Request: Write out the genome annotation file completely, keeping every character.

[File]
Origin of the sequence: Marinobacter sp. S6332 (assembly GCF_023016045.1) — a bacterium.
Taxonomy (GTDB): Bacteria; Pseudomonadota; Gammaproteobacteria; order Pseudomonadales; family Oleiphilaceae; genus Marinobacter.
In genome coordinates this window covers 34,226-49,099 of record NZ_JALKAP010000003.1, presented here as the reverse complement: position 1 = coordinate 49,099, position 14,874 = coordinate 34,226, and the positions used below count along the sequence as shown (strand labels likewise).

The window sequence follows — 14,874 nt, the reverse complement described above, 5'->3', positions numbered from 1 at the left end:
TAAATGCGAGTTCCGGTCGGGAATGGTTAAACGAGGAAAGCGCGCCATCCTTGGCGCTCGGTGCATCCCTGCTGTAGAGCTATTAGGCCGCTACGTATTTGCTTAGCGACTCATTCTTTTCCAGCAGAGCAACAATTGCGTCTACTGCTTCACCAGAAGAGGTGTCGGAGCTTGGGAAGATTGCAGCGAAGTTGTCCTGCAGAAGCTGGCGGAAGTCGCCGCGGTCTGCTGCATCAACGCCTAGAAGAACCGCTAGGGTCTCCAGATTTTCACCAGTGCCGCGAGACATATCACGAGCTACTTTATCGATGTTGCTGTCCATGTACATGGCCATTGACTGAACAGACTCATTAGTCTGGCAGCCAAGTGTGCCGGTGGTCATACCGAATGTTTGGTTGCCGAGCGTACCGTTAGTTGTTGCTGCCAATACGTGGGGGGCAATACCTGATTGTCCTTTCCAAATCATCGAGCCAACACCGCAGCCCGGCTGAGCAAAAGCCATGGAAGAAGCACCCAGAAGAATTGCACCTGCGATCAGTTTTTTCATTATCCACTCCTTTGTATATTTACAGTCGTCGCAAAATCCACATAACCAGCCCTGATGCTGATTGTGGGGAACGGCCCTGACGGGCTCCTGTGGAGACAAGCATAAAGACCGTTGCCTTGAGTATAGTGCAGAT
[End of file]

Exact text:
Origin of the sequence: Marinobacter sp. S6332 (assembly GCF_023016045.1) — a bacterium.
Taxonomy (GTDB): Bacteria; Pseudomonadota; Gammaproteobacteria; order Pseudomonadales; family Oleiphilaceae; genus Marinobacter.
In genome coordinates this window covers 34,226-49,099 of record NZ_JALKAP010000003.1, presented here as the reverse complement: position 1 = coordinate 49,099, position 14,874 = coordinate 34,226, and the positions used below count along the sequence as shown (strand labels likewise).

The window sequence follows — 14,874 nt, the reverse complement described above, 5'->3', positions numbered from 1 at the left end:
TAAATGCGAGTTCCGGTCGGGAATGGTTAAACGAGGAAAGCGCGCCATCCTTGGCGCTCGGTGCATCCCTGCTGTAGAGCTATTAGGCCGCTACGTATTTGCTTAGCGACTCATTCTTTTCCAGCAGAGCAACAATTGCGTCTACTGCTTCACCAGAAGAGGTGTCGGAGCTTGGGAAGATTGCAGCGAAGTTGTCCTGCAGAAGCTGGCGGAAGTCGCCGCGGTCTGCTGCATCAACGCCTAGAAGAACCGCTAGGGTCTCCAGATTTTCACCAGTGCCGCGAGACATATCACGAGCTACTTTATCGATGTTGCTGTCCATGTACATGGCCATTGACTGAACAGACTCATTAGTCTGGCAGCCAAGTGTGCCGGTGGTCATACCGAATGTTTGGTTGCCGAGCGTACCGTTAGTTGTTGCTGCCAATACGTGGGGGGCAATACCTGATTGTCCTTTCCAAATCATCGAGCCAACACCGCAGCCCGGCTGAGCAAAAGCCATGGAAGAAGCACCCAGAAGAATTGCACCTGCGATCAGTTTTTTCATTATCCACTCCTTTGTATATTTACAGTCGTCGCAAAATCCACATAACCAGCCCTGATGCTGATTGTGGGGAACGGCCCTGACGGGCTCCTGTGGAGACAAGCATAAAGACCGTTGCCTTGAGTATAGTGCAGAT